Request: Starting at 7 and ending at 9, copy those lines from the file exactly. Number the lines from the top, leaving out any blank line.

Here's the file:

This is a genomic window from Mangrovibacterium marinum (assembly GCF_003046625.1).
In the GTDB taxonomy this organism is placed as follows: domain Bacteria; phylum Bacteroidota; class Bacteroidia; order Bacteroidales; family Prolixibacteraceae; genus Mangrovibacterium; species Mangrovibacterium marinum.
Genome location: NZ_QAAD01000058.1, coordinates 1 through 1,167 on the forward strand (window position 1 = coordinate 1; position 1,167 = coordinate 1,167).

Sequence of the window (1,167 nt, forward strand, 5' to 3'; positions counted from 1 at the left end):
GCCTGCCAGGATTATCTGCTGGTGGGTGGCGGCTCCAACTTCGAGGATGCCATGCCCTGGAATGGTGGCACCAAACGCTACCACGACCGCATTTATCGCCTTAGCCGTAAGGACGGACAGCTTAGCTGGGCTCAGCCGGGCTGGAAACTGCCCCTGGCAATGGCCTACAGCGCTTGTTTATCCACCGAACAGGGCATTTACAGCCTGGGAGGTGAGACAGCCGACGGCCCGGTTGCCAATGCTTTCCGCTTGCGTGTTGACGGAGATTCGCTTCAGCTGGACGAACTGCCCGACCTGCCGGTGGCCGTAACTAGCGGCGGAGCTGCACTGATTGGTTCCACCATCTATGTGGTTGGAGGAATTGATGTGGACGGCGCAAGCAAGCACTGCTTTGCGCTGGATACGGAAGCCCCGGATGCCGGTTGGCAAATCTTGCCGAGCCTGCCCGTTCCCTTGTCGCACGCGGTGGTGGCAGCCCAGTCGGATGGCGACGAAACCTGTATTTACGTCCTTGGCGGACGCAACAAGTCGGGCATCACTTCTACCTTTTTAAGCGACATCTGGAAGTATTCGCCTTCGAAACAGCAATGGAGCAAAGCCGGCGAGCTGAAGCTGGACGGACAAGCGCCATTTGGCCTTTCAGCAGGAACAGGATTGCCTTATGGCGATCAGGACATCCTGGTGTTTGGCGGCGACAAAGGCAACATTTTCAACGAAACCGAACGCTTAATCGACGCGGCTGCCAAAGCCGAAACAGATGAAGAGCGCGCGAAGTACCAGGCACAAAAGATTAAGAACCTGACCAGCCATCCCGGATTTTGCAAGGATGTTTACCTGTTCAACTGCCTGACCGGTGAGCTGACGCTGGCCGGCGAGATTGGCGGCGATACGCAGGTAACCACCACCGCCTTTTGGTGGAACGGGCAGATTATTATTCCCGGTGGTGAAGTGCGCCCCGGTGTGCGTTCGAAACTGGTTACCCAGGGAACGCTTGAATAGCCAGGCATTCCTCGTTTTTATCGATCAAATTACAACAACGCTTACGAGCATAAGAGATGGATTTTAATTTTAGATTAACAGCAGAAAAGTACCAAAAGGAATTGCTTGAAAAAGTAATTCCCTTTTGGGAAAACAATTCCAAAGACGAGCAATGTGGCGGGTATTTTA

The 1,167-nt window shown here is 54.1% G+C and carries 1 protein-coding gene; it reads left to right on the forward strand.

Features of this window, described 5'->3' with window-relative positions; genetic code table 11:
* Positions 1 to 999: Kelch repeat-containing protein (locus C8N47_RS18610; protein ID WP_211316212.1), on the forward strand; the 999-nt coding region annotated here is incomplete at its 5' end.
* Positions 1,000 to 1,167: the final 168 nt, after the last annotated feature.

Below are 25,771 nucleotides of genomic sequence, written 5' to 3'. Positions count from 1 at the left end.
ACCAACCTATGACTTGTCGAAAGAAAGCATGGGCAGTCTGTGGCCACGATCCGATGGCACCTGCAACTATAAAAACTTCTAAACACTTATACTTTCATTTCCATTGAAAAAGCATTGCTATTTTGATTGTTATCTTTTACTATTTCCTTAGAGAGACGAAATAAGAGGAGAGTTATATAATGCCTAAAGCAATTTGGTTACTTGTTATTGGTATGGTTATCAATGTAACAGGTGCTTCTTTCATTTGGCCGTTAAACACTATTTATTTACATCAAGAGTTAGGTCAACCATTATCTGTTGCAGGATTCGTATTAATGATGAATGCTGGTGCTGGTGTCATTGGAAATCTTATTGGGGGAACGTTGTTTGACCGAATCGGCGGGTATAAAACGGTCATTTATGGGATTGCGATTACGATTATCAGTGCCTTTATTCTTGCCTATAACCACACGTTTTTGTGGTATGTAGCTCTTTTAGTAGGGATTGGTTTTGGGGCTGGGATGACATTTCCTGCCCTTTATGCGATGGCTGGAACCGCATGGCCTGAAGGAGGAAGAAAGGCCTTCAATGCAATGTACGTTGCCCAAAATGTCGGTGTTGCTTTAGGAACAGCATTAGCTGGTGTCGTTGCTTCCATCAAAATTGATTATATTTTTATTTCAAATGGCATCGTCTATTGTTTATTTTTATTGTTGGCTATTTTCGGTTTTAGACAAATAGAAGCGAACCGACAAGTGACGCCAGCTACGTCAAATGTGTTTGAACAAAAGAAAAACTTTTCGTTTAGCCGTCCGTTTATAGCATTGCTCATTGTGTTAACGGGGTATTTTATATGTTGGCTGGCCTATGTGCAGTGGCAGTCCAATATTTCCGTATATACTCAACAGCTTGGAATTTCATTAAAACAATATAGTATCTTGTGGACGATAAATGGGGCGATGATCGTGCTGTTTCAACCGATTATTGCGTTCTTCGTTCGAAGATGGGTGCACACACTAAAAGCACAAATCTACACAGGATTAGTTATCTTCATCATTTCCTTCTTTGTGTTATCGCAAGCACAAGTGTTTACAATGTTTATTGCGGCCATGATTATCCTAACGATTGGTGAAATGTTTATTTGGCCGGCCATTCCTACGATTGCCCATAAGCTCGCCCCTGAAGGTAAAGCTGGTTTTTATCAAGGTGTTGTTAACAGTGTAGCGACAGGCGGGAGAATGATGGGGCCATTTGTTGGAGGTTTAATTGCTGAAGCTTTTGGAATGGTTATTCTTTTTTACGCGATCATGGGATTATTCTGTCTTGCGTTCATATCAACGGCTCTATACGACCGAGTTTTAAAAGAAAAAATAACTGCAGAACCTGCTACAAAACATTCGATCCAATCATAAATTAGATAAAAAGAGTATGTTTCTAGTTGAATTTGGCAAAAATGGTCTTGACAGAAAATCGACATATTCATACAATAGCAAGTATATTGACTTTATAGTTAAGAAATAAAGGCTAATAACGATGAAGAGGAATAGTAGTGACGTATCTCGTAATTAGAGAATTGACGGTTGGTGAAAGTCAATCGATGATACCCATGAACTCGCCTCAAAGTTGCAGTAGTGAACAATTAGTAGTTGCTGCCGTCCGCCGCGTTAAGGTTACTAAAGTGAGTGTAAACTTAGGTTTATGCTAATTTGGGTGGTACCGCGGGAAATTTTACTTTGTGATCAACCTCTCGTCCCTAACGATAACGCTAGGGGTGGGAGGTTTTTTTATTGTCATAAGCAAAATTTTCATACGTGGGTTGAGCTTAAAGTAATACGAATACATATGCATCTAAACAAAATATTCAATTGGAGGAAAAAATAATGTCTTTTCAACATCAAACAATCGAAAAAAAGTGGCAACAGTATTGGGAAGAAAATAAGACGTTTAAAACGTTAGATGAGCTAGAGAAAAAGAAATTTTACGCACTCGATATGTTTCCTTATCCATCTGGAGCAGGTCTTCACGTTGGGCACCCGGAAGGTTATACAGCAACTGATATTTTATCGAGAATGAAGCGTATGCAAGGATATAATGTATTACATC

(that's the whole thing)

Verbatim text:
Features of this window, described 5'->3' with window-relative positions; genetic code table 11:
* Positions 1 to 999: Kelch repeat-containing protein (locus C8N47_RS18610; protein ID WP_211316212.1), on the forward strand; the 999-nt coding region annotated here is incomplete at its 5' end.
* Positions 1,000 to 1,167: the final 168 nt, after the last annotated feature.